Rubber is one of the weirdest movies ever made to just be weird for the sake of being weird without any explanation for why it is so damn weird. For those unaware, Rubber is a movie about a living rubber tire named Robert who goes on a rampage across the town thanks to his psychic abilities. He also happens to be smitten with a random woman.
How is the tire alive? Why is it killing people with his psychic powers? How did it get psychic powers? What’s so special about this lady? All of these questions—and more—arise in this movie. None of them are answered.
The closest we get to an actual explanation is when a sheriff says that many things in movies happen for “no reason,” things in life happen for “no reason,” and “this film” is a homage to the “no reason.” Why? No reason. The same people who hate the coincidence explanation from Magnolia are going to flat out loathe the “no reason” explanation in Rubber, especially when the questions that Rubber forces us to ask are too damn juicy not to have a proper explanation.
7. Monty Python and the Holy Grail
This has more to do with the ending of Monty Python and the Holy Grail than the film itself. Before the ending, Monty Python and the Holy Grail was well on its way to being one of the greatest, funniest movies ever made. Even with the ending aside, a lot of people are still willing to put this film on that pedestal. It most certainly is the best Monty Python film ever made. (Sorry, Life of Brian. You were close.)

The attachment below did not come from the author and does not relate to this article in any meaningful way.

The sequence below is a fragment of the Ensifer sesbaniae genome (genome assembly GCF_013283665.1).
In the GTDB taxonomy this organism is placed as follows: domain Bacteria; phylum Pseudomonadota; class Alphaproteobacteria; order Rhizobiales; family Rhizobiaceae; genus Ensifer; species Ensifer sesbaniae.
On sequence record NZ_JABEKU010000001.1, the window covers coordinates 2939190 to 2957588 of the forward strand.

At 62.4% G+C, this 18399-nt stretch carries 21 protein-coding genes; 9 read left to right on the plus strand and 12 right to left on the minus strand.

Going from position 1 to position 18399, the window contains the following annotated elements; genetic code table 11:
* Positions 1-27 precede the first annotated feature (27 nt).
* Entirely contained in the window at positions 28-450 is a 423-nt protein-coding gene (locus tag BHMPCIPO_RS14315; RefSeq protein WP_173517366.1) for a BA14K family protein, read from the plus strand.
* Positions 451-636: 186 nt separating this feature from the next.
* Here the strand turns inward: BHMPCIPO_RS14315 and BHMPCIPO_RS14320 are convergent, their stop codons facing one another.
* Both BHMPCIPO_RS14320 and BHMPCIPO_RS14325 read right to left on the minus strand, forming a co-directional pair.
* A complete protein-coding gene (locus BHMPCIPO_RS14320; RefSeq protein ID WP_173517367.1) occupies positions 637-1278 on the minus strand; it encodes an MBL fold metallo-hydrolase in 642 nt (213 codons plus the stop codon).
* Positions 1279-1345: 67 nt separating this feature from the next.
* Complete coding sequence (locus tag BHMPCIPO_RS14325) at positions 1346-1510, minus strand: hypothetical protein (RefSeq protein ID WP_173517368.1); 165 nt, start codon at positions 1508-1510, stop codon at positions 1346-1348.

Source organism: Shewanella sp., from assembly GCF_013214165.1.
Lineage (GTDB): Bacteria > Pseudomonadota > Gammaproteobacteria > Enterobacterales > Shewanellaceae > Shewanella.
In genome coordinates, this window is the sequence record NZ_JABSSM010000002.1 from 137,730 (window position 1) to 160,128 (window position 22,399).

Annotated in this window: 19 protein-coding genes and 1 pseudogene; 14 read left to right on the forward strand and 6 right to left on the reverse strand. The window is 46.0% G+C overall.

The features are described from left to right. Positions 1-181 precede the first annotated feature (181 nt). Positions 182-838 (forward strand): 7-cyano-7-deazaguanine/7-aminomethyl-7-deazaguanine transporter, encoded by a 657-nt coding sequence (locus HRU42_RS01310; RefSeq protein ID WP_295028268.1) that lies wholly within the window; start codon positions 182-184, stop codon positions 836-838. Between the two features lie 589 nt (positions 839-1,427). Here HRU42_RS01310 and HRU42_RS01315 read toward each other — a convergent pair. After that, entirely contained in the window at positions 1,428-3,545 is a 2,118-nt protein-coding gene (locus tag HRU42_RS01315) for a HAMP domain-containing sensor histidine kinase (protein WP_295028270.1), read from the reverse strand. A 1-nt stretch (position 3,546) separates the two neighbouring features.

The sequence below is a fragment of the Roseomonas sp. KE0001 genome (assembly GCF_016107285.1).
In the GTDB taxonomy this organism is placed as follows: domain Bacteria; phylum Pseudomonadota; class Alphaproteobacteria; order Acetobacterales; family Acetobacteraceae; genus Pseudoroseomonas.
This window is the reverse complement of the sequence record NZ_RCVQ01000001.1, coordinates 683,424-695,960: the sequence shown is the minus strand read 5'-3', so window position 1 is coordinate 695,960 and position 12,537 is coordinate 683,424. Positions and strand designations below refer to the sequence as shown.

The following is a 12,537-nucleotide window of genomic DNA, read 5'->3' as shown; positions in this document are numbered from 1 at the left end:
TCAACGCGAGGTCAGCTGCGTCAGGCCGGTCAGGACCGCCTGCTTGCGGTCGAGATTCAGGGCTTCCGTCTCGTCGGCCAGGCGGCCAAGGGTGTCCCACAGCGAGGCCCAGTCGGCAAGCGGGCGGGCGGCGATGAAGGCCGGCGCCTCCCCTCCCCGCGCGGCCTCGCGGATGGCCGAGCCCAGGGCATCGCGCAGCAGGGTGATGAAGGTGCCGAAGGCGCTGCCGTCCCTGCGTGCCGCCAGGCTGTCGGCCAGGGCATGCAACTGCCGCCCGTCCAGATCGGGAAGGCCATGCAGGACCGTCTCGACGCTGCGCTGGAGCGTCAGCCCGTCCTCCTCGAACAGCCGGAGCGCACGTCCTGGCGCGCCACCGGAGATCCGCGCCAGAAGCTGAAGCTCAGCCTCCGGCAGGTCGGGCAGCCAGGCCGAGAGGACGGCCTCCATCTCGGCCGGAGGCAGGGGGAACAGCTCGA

Still, the ending was enough to sour people on Monty Python and the Holy Grail. Just to refresh everyone’s memories on the ending in question, just before the big army is ready to charge at the castle, the modern day police storm the scene and arrest everybody.
Then the film just…ends. It feels like a cop-out of an actual ending rather than a random, funny conclusion. As if the writers were stuck on how to end the movie and decided to just…end the movie. In the most unsatisfying way possible to boot.
Again, this one is more frustrating due to its ending rather than because of the film as a whole. Apparently, the Monty Python alumni are just bad at writing endings. Jonathan Pryce spends the majority of Brazil dreaming about a damsel in distress while working for a totalitarian government and then, later on, on the run from that same government. When he finally meets the damsel (who turns out not to be much of a damsel after all) in real life, we like Pryce’s character so much that we can’t help but root for him to hook up with her so they can have their own happy ending.
Watching the movie, we thought the happy ending was achieved when the two essentially rode off into the sunset together by leaving the city. Except those last few minutes of the movie were all a dream and in reality, Jonathan Pryce’s character was lobotomized.
Director Terry Gilliam gave us a happy ending and then immediately swept the rug from underneath us. If this ending doesn’t frustrate you for depriving you of a satisfying conclusion, then at least admit that the ending just deflates whatever joy you get from seeing two characters you grew to like seemingly ride off into the sunset scot-free.